It was never about the numbers in the first place.

Have you ever assembled a giant jigsaw puzzle that takes hours to put together, you work hard in an effort to build a beautiful picture that you can see in your mind long before the pieces come together?  What happens when the last piece is missing?  First you search the floor, then the garbage and finally you begin to blame.  You first blame the spouse, then the kids, then lastly you blame the dog because he must have eaten it.  It drives us crazy that the vision does not complete the way we see it.


As a leader you can often see the big beautiful picture for your company, your family, or your community.  You explain how and why you are putting the puzzle together and how proud you will be when it is complete.  Perhaps you can even get people to help you without consideration for ‘what’s in it for’ them personally. What happens when the final piece is missing?  Do we throw it out and buy a new one? Do we ever really admire the partial picture?  How often does the picture as you view it really come together completely how you envisioned it!


As I reflect over my career I remember one stand out company that I was lucky to work for.  I was in the radio paging business (beepers) which was a commodity driven business.  Our success was best in class over the top.  We had two large wealthy owners, but that was not the key.  We had good cash flow, considering it was a very capital-intensive business, but that was not the key either.

What we did have was an engaged workforce where the simple theme of the organization was “Customer is King”.  To that end all of our efforts went to differentiating ourselves from the competition.  When the large public company came to town in an effort to be the low-cost leader we sustained our market.  This took a total commitment to be the best, and everyone from the top producer to the credit and collections were fully engaged.


Fast forward to other points in my career and my life as B2B CFO where the clients that need me the most are having cash flow issues.  Many of these clients have strong financial backing, sales growth, unique products or services that add value to our communities and improve peoples lives.  So, what is missing? How can a commodity business succeed where a high value business fails and struggles so much?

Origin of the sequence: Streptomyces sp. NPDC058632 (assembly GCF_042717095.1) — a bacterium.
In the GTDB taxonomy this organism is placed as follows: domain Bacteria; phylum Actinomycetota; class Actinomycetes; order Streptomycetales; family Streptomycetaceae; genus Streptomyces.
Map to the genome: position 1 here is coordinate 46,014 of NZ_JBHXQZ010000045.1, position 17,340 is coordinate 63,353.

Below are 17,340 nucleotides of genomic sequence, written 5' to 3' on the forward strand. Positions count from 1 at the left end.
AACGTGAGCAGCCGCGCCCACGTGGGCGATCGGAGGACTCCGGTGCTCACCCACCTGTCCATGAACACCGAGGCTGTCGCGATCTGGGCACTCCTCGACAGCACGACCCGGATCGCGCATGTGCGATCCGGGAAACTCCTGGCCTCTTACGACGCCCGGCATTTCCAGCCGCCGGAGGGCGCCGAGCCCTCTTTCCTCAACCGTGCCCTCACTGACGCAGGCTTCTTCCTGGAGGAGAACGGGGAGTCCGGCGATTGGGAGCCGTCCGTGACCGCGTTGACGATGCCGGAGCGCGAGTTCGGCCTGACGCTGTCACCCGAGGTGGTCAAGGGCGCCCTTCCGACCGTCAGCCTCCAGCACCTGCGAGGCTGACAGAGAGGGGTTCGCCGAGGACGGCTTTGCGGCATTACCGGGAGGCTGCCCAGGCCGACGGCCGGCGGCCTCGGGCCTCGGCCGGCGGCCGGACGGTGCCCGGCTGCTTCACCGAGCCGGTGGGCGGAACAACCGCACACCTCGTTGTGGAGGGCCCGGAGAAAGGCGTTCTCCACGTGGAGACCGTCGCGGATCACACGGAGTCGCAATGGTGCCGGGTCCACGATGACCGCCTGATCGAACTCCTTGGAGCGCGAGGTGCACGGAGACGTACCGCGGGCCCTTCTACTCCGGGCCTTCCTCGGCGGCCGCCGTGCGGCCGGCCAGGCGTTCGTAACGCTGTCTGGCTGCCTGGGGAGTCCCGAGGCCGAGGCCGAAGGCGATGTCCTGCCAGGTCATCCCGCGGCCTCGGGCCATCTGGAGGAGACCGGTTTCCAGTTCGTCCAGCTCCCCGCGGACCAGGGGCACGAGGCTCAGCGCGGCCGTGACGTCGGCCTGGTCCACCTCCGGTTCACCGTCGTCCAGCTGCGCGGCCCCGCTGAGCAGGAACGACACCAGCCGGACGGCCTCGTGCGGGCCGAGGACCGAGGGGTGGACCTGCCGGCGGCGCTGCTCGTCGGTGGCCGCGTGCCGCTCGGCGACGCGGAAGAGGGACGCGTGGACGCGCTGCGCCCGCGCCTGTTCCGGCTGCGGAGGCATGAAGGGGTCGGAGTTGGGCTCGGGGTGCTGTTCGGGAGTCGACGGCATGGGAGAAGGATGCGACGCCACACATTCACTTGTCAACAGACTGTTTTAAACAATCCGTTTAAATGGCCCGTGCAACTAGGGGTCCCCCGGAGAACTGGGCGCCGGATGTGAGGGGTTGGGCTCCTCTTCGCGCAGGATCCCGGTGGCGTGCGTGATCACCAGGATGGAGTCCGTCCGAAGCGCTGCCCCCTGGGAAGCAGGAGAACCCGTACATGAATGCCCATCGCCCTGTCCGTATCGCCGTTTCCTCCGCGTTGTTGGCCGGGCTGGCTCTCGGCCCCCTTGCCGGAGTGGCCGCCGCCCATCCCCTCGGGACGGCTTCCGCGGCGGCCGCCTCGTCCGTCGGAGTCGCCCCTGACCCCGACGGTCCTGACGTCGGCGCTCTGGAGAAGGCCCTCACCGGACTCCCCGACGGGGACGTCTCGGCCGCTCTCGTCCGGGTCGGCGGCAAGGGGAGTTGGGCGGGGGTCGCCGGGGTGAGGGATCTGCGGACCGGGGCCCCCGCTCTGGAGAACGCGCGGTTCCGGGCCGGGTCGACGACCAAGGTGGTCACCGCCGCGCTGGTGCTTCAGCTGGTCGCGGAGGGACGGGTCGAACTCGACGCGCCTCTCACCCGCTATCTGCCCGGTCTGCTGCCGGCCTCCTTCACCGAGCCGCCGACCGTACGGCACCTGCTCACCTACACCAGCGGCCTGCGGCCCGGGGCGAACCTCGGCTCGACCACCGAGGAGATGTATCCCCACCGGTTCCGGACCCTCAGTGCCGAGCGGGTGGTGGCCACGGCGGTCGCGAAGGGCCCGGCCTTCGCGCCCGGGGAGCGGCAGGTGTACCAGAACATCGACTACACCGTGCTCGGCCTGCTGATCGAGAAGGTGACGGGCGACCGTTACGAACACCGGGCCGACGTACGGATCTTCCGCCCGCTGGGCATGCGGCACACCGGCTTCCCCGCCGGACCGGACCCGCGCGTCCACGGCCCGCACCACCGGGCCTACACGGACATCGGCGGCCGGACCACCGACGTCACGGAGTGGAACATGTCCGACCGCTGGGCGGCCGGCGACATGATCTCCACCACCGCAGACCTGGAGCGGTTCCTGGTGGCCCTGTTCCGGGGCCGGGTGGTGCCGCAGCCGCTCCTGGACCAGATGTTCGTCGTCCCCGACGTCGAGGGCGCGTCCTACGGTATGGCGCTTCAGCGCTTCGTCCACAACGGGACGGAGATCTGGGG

The answer to these questions is not in the numbers, it is not in the strategy, it is not in the value of the product or service, it is not even in the delivery of the product or service.


It is specifically in the relationships.  Did I lifelong bean counter just admit life was about relationships and not numbers?


I offer a five-step thought process that is more important than anyone can imagine as you drive toward success.


  1. Define Winning and communicate your vision. Daily inspire everyone to understands how your company adds value to people’s lives. Nobody wants to engage in a company who’s sole purpose is profit.  Nobody wants to be in a family who’s only purpose is to look good in a church pew. Make is one short quip that can easily be remembered.
  2. Keep you and your team focused Look for behaviors or results and make honest acknowledgments. We all get distracted by a daily grind.
  3. Keep the organization focused. Make conversations center around contributions and results instead of profit, sizzle, or efficiency. Profit seems to happen when you have people who care.
  4. Question everything you “know” to be true. Strive to understand your people’s views. Ask open ended questions that dig for information.  Don’t be tempted to create all the solutions, because they are your ideas anyway.
  5. Keep working on strategic agility. When the puzzle does not complete make a new picture rather than spending precious resources chasing or blaming. Adapt quickly to your changing problems.


In the end it really is about the numbers (I was lying in the title). Finding that scorecard with an A on it is very rewarding.  Do not lose track of your company’s value.  Enjoy the journey.  Even though I cannot find anybody with a pager any longer, I still remember those days as the most rewarding.  We sold the company for 8x cash flow (EBITDA) and a few years later nobody wanted a beeper. Those were rewarding numbers. We had to recognize the changing market when the opportunity was ripe.


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